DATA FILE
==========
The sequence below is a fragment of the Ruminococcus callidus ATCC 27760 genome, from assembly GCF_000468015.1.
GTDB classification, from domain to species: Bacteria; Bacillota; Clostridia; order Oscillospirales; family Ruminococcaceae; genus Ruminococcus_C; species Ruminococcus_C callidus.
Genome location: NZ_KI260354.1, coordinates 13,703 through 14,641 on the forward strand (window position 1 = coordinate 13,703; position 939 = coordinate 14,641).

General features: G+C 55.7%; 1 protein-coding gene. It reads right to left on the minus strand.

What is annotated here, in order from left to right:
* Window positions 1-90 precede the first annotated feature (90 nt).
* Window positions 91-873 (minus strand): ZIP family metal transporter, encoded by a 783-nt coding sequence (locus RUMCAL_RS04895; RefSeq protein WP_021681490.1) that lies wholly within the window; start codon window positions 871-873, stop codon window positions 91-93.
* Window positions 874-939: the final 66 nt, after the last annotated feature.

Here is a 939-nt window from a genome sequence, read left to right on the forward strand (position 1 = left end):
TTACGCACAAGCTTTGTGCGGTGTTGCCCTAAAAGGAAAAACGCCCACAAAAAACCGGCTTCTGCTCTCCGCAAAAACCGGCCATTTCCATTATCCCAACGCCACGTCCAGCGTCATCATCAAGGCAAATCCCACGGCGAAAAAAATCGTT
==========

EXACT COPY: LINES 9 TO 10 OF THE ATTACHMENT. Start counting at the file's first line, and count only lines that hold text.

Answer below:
Here is a 939-nt window from a genome sequence, read left to right on the forward strand (position 1 = left end):
TTACGCACAAGCTTTGTGCGGTGTTGCCCTAAAAGGAAAAACGCCCACAAAAAACCGGCTTCTGCTCTCCGCAAAAACCGGCCATTTCCATTATCCCAACGCCACGTCCAGCGTCATCATCAAGGCAAATCCCACGGCGAAAAAAATCGTT